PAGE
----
Behaviour change interventions in HIV prevention: is there still a place for them?

Face-to-face interventions work best

A meta-analysis of studies of brief interventions to reduce HIV risk behaviour in HIV-negative gay men has concluded that there is evidence that such techniques did have a significant impact on the behaviours they were designed to change.

It also found evidence that the best way to conduct such interventions was face-to-face, i.e. not via the internet, telephone or phone apps, and that immediately or shortly after HIV testing was an ideal “learning moment” to conduct them.

Interventions that helped participants set goals for themselves, and ones that helped them understand and restructure self-justifying or contradictory thinking, were the ones most likely to result in behaviour change. Programmes worked better if they involved participants feeling differently about themselves and their behavioural risk, rather than receiving new information. Interventions worked better if they were based explicitly on a theory of behaviour change.



Having sex without condoms, which used to be called ‘unprotected’ or ‘unsafe’ sex. However, it is now recognised that PrEP and U=U are effective HIV prevention tools, without condoms being required. Nonethless, PrEP and U=U do not protect against other STIs. 


When the statistical data from all studies which relate to a particular research question and conform to a pre-determined selection criteria are pooled and analysed together.

behaviour change interventions

Health promotion campaigns and programmes which aim to influence people’s behaviour. Programmes may seek to change a wide range of behaviours, including HIV testing, condom use, uptake of PrEP, partner numbers and drug use.


Choosing sexual partners of the same HIV status, or restricting condomless sex to partners of the same HIV status. As a risk reduction strategy, the drawback for HIV-negative people is that they can only be certain of their HIV status when they last took a test, whereas HIV-positive people can be confident they know their status

treatment as prevention (TasP)

A public health strategy involving the prompt provision of antiretroviral treatment in people with HIV in order to reduce their risk of transmitting the virus to others through sex.

However, while the analysis did find positive evidence for such interventions producing behaviour change, the writers also conclude that the HIV prevention “landscape” has changed radically in the last few years. The studies were published between 2002 and 2014 and probably gathered their data at least two years before their publication date. None included as measurable outcomes serosorting or seropositioning (i.e. basing condom use or sex role on a partner’s perceived status), pre-exposure prophylaxis (PrEP) use, decisions based on partners’ viral load, or the use of negotiated safety arrangements, even though the authors tried to find studies that measured these.

There was just one outcome measure that was sufficiently universal across the studies for the authors to make a statistical generalisation about study effectiveness: whether the interventions reduced condomless anal sex. Even though this was measured in various ways (number of condomless acts, number of condomless sex partners, whether they occurred with primary or casual partners, the HIV status or assumed status of the partner, and so on) and was measured over different time periods, the general reduction in condomless sex acts after the eleven interventions was 25%.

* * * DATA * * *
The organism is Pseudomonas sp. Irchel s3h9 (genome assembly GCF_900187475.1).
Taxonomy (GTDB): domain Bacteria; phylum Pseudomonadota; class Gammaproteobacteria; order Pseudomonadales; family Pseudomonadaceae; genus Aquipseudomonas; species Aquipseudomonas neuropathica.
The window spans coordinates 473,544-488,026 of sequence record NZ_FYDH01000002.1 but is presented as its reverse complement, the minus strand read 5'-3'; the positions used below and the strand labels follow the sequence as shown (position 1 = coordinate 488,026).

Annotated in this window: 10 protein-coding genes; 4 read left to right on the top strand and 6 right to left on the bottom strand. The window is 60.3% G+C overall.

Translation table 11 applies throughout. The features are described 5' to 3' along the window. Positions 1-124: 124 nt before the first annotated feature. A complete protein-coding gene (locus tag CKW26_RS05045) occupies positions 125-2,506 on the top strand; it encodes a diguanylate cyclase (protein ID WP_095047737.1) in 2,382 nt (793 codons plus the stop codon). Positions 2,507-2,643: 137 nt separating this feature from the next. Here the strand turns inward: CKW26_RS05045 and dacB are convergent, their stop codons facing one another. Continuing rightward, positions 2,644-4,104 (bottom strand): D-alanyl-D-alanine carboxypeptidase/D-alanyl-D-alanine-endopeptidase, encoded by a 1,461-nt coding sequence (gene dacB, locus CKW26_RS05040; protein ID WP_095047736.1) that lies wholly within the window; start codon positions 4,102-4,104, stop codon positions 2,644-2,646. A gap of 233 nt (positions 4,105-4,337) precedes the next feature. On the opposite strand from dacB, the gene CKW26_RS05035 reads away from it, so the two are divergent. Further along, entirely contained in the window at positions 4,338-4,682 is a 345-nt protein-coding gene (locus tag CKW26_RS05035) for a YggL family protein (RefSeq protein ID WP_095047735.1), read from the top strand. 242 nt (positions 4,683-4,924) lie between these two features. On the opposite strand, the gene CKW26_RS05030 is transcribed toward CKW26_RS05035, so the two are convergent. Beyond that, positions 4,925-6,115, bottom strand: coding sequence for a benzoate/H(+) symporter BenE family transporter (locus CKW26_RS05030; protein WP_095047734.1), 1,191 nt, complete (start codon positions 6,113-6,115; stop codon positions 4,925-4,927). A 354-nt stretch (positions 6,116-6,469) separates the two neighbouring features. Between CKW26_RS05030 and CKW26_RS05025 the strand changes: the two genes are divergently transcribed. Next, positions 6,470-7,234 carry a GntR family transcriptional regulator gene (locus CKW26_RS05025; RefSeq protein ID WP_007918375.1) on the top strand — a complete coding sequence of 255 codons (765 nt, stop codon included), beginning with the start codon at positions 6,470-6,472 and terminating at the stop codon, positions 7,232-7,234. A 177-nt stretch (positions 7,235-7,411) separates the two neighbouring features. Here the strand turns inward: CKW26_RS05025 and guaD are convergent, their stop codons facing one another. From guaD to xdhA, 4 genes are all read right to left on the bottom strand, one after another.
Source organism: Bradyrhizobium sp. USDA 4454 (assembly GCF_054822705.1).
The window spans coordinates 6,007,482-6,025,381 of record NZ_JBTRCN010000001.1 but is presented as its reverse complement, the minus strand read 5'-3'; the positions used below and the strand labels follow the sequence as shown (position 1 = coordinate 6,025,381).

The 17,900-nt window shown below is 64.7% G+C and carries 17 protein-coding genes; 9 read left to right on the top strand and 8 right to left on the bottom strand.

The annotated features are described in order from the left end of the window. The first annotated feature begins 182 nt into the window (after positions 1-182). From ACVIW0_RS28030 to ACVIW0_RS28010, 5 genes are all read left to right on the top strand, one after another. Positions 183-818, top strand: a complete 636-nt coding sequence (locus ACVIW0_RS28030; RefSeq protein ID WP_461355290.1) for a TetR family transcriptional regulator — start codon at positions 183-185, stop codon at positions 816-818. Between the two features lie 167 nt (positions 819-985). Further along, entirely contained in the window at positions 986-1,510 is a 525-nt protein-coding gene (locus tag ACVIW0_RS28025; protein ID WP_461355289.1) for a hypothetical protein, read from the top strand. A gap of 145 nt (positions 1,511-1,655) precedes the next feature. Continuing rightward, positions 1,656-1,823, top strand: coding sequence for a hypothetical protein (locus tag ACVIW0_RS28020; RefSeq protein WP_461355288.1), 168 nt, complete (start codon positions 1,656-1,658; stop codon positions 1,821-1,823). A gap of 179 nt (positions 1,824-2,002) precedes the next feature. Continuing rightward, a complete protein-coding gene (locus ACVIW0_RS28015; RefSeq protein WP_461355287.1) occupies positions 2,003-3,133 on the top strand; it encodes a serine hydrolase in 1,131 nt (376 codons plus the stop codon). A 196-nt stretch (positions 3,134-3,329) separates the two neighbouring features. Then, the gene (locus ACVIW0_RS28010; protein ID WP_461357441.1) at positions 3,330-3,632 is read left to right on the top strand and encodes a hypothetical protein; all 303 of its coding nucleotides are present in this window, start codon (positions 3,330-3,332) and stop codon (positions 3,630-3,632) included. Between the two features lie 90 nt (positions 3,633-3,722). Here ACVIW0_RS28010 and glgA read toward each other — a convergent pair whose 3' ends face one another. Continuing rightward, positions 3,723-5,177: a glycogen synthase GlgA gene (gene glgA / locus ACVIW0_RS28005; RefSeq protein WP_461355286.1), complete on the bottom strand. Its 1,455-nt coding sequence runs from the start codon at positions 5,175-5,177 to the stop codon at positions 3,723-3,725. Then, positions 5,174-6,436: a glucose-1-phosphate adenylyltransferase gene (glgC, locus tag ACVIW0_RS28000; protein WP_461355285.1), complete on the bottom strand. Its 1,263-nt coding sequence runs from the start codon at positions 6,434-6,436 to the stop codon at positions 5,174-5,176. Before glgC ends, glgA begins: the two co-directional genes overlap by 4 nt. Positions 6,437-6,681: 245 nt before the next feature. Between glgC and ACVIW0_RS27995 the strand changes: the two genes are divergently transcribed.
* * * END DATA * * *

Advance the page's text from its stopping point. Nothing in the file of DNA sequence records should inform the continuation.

Background to the analysis

Compared with the comprehensive effectiveness of both PrEP and immediate HIV treatment as prevention, this may sound like a small reduction in HIV risk. But, as lead author Paul Flowers of Glasgow Caledonian University told “Behaviour change interventions boost and complement biomedical technologies rather than competing with them. Getting people on to PrEP and getting people to test regularly is what behaviour change interventions can and should be doing.”

He explained that the impetus behind this meta-analysis of behaviour-change interventions was that he and other academics were involved in writing two sets of new prevention guidelines, for the British Association for Sexual Health and HIV (BASHH) and for Health Protection Scotland.

They were confronted with the lack of an up-to-date evidence base that would indicate how and when to use such interventions to help people at risk of HIV reduce their risk. As well as much of the research being out of date, the field suffers from the fact that most of the research has been done in the US, where effective behavioural interventions are collated at a site run by the US Centers for Disease Control and Prevention (CDC).

Because of this, they were commissioned by the UK’s National Institute for Health Research (NIHR) to investigate the evidence for what worked and then devise an intervention based on that evidence, which could be 'transferable' enough to produce positive effects on other behaviours such as PrEP use or testing.   

There have been a fair number of meta-analyses of behaviour change interventions published. Flowers and colleagues counted 19 published since 2000. These vary by the publication date of the studies they included, by whether they only included specific populations, and by whether they only used certain methods. Because of this, they vary enormously in size, from a systematic review of three studies using cognitive behavioural therapy (CBT) in US gay men who inject drugs, to a huge 2005 synthesis of 354 studies that were published between 1988 and 2003.     


Flowers and colleagues drew tight criteria for inclusion in their meta-analysis. They only included studies in which at least 60% of participants were HIV-negative men who have sex with men; they only included studies published since 2000, as they wanted to exclude studies conducted in the days before effective antiretroviral therapy (ART) became available; and they only included studies of brief interventions, which meant five sessions or fewer. The latter was because the commissioning call from NIHR required the evidence for brief interventions.